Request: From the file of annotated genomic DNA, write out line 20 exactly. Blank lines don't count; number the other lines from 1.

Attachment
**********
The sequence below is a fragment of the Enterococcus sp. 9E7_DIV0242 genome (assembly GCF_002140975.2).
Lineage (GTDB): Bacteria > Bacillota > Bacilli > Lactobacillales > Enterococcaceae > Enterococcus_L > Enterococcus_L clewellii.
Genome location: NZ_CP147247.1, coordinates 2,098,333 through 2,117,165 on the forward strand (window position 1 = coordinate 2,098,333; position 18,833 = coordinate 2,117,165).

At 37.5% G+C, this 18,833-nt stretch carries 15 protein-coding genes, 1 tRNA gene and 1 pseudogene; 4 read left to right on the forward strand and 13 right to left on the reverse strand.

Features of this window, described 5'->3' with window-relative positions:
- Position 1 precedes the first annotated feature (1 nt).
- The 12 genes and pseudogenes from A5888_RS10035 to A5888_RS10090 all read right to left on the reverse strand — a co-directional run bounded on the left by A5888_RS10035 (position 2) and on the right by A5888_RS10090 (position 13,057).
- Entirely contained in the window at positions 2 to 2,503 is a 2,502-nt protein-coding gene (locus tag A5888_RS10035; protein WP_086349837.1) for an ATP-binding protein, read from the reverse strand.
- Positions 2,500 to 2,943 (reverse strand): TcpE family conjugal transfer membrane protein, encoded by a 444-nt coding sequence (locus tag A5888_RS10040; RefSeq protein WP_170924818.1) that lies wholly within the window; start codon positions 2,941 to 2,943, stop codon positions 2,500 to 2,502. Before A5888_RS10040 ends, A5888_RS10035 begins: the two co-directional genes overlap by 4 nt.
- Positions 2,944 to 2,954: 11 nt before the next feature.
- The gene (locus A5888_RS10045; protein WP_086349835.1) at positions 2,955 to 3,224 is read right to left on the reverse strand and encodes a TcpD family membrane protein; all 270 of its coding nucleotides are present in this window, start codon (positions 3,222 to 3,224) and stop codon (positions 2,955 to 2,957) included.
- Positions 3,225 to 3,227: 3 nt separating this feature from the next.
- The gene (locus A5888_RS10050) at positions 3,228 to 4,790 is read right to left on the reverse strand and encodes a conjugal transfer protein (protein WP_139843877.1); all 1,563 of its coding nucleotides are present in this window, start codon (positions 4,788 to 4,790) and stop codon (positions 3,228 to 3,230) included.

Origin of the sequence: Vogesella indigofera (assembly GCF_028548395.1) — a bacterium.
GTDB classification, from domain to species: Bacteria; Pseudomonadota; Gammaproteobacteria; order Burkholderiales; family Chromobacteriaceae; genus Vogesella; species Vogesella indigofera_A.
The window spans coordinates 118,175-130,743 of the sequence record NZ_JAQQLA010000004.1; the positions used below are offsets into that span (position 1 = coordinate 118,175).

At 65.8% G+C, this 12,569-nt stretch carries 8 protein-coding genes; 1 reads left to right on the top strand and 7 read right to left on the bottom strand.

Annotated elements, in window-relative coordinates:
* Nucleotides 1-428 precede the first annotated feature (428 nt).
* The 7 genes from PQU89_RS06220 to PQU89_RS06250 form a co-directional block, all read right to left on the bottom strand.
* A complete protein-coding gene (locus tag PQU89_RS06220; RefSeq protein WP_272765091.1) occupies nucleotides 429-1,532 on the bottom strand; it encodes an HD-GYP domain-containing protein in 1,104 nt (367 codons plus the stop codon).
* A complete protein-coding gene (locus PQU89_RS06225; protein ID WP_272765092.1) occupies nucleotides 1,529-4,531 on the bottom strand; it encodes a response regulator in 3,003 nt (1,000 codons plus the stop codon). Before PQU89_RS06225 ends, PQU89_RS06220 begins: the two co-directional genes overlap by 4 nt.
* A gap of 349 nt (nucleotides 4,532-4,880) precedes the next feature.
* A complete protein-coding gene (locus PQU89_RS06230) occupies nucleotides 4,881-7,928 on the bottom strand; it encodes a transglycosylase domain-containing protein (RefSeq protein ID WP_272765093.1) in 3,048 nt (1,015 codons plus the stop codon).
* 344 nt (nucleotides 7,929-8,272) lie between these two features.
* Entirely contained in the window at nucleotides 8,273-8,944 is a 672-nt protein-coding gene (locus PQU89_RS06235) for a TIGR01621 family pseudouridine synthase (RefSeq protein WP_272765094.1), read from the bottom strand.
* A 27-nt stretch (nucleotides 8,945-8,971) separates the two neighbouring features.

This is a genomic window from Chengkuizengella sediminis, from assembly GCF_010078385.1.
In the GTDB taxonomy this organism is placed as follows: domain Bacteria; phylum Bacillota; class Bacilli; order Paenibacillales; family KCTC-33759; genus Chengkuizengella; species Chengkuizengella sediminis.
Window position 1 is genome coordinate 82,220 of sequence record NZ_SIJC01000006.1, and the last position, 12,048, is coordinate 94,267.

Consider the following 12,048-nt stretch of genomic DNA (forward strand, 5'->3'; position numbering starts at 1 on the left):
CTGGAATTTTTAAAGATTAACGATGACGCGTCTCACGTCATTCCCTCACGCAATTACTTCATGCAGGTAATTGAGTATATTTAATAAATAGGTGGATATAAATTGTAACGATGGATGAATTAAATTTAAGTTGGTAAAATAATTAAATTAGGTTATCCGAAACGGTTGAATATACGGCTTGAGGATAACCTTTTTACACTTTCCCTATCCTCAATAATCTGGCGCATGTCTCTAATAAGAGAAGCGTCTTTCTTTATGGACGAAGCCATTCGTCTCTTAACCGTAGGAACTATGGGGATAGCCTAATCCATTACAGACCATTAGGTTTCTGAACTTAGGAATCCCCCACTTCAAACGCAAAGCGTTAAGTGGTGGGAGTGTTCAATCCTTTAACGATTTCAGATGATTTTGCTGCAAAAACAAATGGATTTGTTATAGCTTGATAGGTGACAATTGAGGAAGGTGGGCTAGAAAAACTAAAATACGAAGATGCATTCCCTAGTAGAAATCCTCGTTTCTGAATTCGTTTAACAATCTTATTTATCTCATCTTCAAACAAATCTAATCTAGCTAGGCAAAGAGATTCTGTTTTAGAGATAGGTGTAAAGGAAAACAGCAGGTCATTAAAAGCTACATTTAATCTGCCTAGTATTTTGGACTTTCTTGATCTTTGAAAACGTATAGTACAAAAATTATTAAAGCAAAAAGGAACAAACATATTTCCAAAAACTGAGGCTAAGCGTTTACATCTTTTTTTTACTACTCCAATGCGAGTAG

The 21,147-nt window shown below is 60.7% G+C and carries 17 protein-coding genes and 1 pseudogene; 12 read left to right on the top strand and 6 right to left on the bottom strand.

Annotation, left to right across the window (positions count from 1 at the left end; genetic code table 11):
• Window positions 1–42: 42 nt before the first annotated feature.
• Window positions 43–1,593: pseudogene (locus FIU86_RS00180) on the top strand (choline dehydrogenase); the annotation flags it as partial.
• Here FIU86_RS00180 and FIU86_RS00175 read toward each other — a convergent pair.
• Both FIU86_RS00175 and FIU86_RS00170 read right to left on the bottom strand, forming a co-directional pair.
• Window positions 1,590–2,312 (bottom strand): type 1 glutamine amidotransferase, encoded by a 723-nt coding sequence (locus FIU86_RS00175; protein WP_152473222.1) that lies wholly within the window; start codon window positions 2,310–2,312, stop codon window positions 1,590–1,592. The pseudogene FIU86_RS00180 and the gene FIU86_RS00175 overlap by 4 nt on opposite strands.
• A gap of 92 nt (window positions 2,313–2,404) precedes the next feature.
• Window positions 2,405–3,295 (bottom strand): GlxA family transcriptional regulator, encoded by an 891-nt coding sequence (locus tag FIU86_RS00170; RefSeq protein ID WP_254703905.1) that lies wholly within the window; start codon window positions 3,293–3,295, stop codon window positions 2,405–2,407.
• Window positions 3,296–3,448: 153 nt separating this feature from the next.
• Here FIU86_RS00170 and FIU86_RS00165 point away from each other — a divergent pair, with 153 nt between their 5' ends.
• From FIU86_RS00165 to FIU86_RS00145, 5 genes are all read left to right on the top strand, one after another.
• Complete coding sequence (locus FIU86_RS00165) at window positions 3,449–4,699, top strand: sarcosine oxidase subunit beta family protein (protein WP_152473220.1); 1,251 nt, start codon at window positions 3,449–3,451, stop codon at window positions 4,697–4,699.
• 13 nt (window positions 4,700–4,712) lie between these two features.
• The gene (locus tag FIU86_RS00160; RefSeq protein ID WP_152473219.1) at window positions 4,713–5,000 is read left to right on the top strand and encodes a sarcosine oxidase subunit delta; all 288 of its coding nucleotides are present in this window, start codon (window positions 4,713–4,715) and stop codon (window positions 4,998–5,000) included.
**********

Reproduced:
* The 7 genes from PQU89_RS06220 to PQU89_RS06250 form a co-directional block, all read right to left on the bottom strand.